Pamela Anderson: Julian Assange Jailed Because ‘There Are a Lot More Secrets to Keep’
Anderson’s memories of a May visit to the Belmarsh prison, where Assange is being held, mirror the concerns a UN rapporteur, who found evidence of psychological torture on Assange after seeing him later that month.
American actress/model Pamela Anderson has issued a fresh call to free WikiLeaks founder Julian Assange, who is locked up in a British prison and is facing an extradition to the United States over the disclosure of incriminating documents on its war campaigns.
Speaking on breakfast show Good Morning Britain live from Vancouver on Monday, the Baywatch star said: “He needs to be set free, first of all. He’s an Australian in the UK waiting for a US extradition.”
She added: “He was right seeking asylum because everything he said was going to happen, happened.”
Anderson, 52, visited Assange at Belmarsh high-security prison in May this year, weeks after he was hauled out of the Ecuadorian embassy in London and arrested by British police.
The model said of the conditions at Belmarsh: “That's not somewhere you want to leave a dear friend, and I care a great deal about Julian. I think he has been psychologically tortured.”
She described Assange as a “good person who has dedicated himself to telling the truth to the public, which we deserve to know, exposing war crimes… He’s sitting in prison because there obviously are a lot more secrets to keep. He’s just a fantastic guy.”
“When he saw me, he hugged me and lifted me off the ground,” she recalled, adding though that Assange was “unhealthy.”
Assange has been serving a 50-week jail term since early May; the UN special rapporteur on torture, Nils Melzer, who visited the Australian behind bars later that month, said he showed “all symptoms typical for prolonged exposure to psychological torture.”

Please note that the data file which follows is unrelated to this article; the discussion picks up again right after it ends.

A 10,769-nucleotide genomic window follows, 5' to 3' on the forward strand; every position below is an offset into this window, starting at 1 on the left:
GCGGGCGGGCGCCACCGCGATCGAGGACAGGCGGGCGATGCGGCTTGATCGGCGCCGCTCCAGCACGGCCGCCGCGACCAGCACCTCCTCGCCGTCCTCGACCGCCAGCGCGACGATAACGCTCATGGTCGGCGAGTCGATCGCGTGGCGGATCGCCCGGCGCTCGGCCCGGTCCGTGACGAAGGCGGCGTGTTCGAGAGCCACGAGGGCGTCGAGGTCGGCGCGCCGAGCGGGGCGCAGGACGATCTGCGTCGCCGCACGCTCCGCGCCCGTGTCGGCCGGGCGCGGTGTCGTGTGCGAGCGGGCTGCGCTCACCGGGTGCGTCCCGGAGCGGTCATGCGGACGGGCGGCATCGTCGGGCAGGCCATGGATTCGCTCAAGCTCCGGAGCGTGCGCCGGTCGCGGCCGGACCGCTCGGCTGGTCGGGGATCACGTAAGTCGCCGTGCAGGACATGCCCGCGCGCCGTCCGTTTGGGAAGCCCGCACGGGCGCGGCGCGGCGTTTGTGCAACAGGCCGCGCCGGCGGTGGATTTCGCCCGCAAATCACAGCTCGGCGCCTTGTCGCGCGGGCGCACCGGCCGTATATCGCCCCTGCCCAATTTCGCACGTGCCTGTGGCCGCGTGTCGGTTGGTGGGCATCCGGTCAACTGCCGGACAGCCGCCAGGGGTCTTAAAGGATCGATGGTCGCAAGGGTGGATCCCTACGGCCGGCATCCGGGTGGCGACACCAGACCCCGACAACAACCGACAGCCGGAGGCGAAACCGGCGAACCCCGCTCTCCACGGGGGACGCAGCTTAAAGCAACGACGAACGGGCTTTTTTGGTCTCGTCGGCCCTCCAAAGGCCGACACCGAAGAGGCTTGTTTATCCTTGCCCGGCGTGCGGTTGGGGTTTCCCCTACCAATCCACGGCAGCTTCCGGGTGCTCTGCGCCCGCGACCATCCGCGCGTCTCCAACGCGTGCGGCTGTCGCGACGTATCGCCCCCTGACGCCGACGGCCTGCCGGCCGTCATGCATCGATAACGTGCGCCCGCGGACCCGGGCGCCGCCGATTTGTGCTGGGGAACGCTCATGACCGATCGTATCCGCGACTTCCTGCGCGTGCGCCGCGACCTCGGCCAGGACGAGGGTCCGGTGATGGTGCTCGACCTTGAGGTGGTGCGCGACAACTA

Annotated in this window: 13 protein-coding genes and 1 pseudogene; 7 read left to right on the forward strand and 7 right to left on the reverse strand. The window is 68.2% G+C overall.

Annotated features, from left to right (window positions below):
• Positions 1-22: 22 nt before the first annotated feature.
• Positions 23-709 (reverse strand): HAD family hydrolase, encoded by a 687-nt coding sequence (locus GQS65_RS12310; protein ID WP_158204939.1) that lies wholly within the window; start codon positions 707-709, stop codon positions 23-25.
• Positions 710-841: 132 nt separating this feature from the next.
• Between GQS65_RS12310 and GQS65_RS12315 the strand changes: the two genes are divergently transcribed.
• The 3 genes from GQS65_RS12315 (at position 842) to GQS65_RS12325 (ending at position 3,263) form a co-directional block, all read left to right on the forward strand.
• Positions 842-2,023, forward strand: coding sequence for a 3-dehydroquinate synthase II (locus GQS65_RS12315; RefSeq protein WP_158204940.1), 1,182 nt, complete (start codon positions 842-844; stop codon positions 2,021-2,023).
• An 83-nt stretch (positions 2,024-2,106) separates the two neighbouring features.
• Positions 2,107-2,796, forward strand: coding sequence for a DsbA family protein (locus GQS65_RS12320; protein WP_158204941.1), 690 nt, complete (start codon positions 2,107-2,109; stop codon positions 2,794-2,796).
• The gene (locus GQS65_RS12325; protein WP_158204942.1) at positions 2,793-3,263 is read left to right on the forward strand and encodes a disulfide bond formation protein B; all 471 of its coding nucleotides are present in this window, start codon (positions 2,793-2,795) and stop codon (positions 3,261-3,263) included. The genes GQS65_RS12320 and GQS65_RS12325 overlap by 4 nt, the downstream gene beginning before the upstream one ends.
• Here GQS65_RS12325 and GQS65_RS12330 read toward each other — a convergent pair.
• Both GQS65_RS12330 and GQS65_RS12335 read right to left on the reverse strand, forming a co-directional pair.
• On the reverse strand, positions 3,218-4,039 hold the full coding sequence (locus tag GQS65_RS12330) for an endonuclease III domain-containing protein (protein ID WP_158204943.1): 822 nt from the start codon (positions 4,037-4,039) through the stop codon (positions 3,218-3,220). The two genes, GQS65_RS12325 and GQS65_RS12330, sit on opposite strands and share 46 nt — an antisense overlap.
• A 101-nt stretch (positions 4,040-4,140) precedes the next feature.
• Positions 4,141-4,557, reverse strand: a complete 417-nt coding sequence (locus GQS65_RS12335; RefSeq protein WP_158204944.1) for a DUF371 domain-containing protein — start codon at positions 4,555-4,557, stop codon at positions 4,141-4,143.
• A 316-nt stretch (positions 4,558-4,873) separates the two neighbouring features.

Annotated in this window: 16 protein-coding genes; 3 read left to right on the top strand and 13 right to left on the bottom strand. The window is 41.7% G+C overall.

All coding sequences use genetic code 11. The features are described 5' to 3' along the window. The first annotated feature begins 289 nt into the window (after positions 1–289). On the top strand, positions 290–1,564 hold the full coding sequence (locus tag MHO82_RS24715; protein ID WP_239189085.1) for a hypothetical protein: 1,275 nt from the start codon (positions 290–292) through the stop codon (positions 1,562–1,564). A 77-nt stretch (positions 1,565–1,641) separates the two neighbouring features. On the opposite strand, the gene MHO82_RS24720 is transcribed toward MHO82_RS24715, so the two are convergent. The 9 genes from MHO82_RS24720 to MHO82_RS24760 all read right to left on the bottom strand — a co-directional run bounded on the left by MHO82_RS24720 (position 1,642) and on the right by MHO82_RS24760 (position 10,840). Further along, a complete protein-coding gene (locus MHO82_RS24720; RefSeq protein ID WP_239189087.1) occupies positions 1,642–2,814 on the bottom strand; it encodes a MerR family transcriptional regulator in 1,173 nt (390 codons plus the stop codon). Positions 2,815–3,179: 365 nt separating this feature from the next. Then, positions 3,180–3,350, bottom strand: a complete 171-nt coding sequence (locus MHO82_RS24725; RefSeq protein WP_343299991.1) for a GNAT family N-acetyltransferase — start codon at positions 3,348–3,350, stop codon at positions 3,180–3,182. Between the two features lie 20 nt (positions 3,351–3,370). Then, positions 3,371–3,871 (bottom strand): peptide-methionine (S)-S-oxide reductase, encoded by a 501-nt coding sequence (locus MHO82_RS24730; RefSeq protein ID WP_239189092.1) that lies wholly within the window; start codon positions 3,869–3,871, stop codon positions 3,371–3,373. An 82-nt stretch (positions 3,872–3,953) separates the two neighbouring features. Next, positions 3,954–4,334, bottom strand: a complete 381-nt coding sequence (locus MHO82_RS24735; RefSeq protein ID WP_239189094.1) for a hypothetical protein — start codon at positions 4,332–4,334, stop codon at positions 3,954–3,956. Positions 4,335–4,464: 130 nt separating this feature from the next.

“My most urgent concern is that, in the United States, Mr. Assange would be exposed to a real risk of serious violations of his human rights, including his freedom of expression, his right to a fair trial and the prohibition of torture and other cruel, inhuman or degrading treatment or punishment,” Nils Melzer said following the visit.
The WikiLeaks publisher was convicted for breaching bail in 2012; at that time, he was awaiting extradition to Sweden for questioning on accusations of rape and sexual assault. Assange took refuge in Ecuador’s embassy, denying the charges as being politically motivated and fearing that Swedish authorities were going to hand him over to the United States, which wanted him on charges of espionage.
Assange’s ordeal at the embassy lasted seven years until April this year, when Ecuador’s new president, who is seeking closer relations with the US and the UK, revoked his asylum status. Assange was arrested immediately, and the United States was quick to file an extradition request, signed off by Britain’s home secretary Sajid Javid.
The whistleblower is bracing for a legal battle against extradition, which is set to begin in February 2020. He is indicted on 18 counts that include charges under the Espionage Act, for leaking hundreds of thousands of secret diplomatic and military documents relating to the wars in Iraq and Afghanistan, which revealed how the US military had covered up the killings of hundreds of civilians.